The craze for "innovation" seems insatiable. Blog posts, interviews, books, magazine articles – "Innovation" is an even hotter buzzword than "disruption." On Amazon.com, a search for "innovation" among technology books returns 2,654 results of various kinds.
What is innovation's role in the evolution of institutional advancement?
Here are two thoughts to consider:
1. Innovation isn't about technology
Most observers equate "innovation" with "applying technology." But innovating simply means being inventive and creative in problem-solving.
Technology is one outcome of innovation, not a necessary ingredient. Sometimes innovation delivers new ways of doing things that have absolutely nothing to do with technology. For example, changing your staff structure or board recruitment process doesn't require technology, but can incorporate innovative ideas.
The Economist says it this way:
"Innovation and technology, though talked of almost interchangeably, are not the same thing. Innovation is what people newly know how to do. Technology is what they are actually doing..."
[We don't need an app, a web page, or a device
to improve our effectiveness]
Or more succinctly, as design executive Kelsey Ruger puts it:
"[W]hen it comes to innovation, technology is an artifact."
In other words, new technologies are one outcome of some innovative processes. Not all innovation involves technology, either as an enabler or as a result.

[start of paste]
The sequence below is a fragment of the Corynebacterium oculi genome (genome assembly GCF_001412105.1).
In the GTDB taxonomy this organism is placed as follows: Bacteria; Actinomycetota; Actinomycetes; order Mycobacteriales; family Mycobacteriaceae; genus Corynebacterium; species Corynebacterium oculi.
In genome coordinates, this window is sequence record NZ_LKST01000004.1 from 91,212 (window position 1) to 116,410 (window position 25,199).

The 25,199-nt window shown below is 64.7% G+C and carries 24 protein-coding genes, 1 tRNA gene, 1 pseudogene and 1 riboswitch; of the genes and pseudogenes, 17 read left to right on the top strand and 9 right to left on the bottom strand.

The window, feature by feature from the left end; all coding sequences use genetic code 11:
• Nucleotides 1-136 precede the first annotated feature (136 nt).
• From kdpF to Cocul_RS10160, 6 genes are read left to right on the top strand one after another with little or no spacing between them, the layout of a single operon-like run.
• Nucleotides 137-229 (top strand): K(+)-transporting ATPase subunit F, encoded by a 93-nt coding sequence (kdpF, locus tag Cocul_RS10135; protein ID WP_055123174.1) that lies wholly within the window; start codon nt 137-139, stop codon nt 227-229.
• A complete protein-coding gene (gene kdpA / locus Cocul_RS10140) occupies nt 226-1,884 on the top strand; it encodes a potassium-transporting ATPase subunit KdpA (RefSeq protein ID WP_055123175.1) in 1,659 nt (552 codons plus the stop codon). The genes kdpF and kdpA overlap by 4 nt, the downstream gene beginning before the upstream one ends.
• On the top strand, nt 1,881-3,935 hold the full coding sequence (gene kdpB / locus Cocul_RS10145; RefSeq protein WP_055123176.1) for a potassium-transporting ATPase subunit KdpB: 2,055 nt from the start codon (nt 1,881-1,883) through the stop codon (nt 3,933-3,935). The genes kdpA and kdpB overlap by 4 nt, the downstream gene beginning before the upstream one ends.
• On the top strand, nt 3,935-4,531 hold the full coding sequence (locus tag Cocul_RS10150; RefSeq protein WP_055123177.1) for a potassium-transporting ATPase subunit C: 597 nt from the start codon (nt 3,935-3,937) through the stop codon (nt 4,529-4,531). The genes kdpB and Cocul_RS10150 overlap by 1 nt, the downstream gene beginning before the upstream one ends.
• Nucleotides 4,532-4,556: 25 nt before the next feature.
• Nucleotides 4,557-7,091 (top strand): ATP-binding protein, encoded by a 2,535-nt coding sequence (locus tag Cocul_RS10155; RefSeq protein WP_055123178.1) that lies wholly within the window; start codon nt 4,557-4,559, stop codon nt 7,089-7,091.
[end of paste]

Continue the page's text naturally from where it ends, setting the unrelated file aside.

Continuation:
The relationship between innovation and technology is probably more cyclical than these linear descriptions suggest. But the larger point is:
We usually don't need an app, a fancier web page, or a device to improve our effectiveness.
2. Innovation's impact is generally over-rated
Innovation matters, because without new ideas, we just copy something that others have been doing for years – and our programs stop evolving and improving. They become unresponsive to new needs and to new opportunities. Risk-taking leads to discovery, which drives continual improvement.
In reality, though, almost all change in our well-established field is incremental. Evolution, not revolution, delivers the majority of the improvement.
[It's rare that an innovation has widespread impact]
In short, it's very rare that an innovation has widespread impact. Most innovation is barely noticeable.
Most, but not all. So of course, we still need to pursue change and hunt for improvements that will make a big improvement in effectiveness, however we measure it.
But relentlessly focusing on the revolutionary importance of innovation may undersell the cumulative impact of the many small, and otherwise unremarkable improvements that make us better, more relevant, and more effective.